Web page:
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Ritts, Herb (1952-2002)  
page: 1  2  

Two of Ritts's books, however, speak to issues of race and sexuality. The photos in Africa depict the daily lives of indigenous peoples of eastern Africa. Ritts was pleased when Nelson Mandela praised the book, commenting that "it reminded him of his childhood."

Duo celebrated the relationship of 1983 Mr. Universe Bob Paris and his then-partner Rob Jackson.

Ritts's male nudes have been described as having "a profoundly intimate feeling." The photographer himself felt that his pictures reflected a "classic sensuality" rather than a "gay sensibility." Nevertheless, although his images are widely admired by mainstream audiences, they have a particular appeal to gay viewers.

Ritts was always candid about his own sexuality. He realized that he was gay while he was in college. He soon came out to his parents, who were accepting and supportive.

In 1993 Ritts appeared in The Gay '90s, an NBC news special about the life of gays in the last decade of the twentieth century. After the program aired, he received many letters, some from gay teens who had contemplated suicide. Ritts stated that he had not considered himself a role model, but "you suddenly get one of these letters, [and] you realize how important it is that there be encouragement for gay people."

Although he is best known for his still photographs, Ritts also directed music videos, including two MTV Award-winners, Janet Jackson's "Love Will Never Do (Without You)" (Best Female Video, 1991) and Chris Isaak's "Wicked Game" (Best Male Video, 1991). In addition, he directed Madonna's "Cherish" (1989), in which the singer cavorted on a beach with "hunky mermen," as well as videos for Shakira, 'NSYNC, Jennifer Lopez, and Britney Spears.

Ritts will also be remembered for his vigorous fund-raising efforts in the quest for a cure for AIDS, in particular for his efforts on behalf of amFAR, the American Foundation for AIDS Research.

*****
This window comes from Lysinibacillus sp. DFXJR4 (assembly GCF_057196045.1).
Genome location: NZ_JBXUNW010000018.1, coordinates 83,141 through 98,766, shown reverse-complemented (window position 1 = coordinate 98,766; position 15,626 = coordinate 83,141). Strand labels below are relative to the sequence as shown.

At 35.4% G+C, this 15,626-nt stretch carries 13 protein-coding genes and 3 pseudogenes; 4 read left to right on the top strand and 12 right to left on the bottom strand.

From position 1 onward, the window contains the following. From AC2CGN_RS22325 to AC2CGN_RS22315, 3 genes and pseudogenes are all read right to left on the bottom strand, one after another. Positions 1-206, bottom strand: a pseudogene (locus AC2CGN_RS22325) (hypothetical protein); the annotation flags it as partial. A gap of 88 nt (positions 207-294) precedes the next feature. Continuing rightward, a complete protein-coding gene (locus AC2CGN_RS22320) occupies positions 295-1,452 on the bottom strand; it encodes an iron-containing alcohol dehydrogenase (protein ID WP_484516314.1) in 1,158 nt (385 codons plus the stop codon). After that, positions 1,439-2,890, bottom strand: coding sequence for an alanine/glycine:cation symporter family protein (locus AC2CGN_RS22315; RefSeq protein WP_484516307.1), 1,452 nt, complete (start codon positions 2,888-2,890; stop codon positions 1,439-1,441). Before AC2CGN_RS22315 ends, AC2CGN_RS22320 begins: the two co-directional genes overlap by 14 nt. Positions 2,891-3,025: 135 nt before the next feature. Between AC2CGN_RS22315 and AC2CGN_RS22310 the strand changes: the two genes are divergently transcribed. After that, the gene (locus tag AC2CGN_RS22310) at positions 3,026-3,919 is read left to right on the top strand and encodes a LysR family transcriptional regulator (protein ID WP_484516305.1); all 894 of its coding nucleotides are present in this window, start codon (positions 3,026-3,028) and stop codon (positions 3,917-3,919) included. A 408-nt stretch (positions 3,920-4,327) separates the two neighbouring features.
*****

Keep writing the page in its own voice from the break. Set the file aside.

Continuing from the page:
Ritts kept working until just a few days before his death. Among his last projects were the cover shot for the March 2003 issue of Vanity Fair and a photo session with United Nations Secretary General Kofi Annan.

Ritts died in Los Angeles on December 26, 2002, of complications of pneumonia. He had been diagnosed as HIV-positive years before, and although his death was not specifically HIV-related, the virus had compromised his immune system.

He is survived by his partner, Erik Hyman, an entertainment attorney.

Linda Rapp

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Downey, Ryan J. "Photographer/Video Director Herb Ritts Dies at Age 50."

"Herb Ritts: Photographer Who Created a New Style for Pictures of Celebrities and Was Lauded by Hollywood Stars and Fashion Designers." The Daily Telegraph (London) (December 28, 2002): 27.

"Herb Ritts: Photographer Who Turned the Glamorous Celebrity Lifestyle into Art." The Guardian (London) (December 28, 2002): 21.

Isherwood, Charles. "Work in Progress." The Advocate 720 (November 12, 1996): 50.

"Photographer Herb Ritts's Death Came After Years of Battling HIV." The Advocate.

Rogers, Malcolm. "The Director's Perspective on Herb Ritts: Work." Boston Museum of Fine Arts.

Stuever, Hank. "The Flash of Fame; Photographer Herb Ritts Blurred the Line Between Art and Commerce." The Washington Post (December 28, 2002): C1.


    Citation Information
    Author: Rapp, Linda  
    Entry Title: Ritts, Herb  
    General Editor: Claude J. Summers  
    Publication Name: glbtq: An Encyclopedia of Gay, Lesbian, Bisexual,
Transgender, and Queer Culture
    Publication Date: 2003  
    Date Last Updated April 17, 2005  
    Web Address  
    Publisher glbtq, Inc.
1130 West Adams
Chicago, IL   60607
    Today's Date  
    Encyclopedia Copyright: © 2002-2006, glbtq, Inc.  
    Entry Copyright © 2002, glbtq, inc.  


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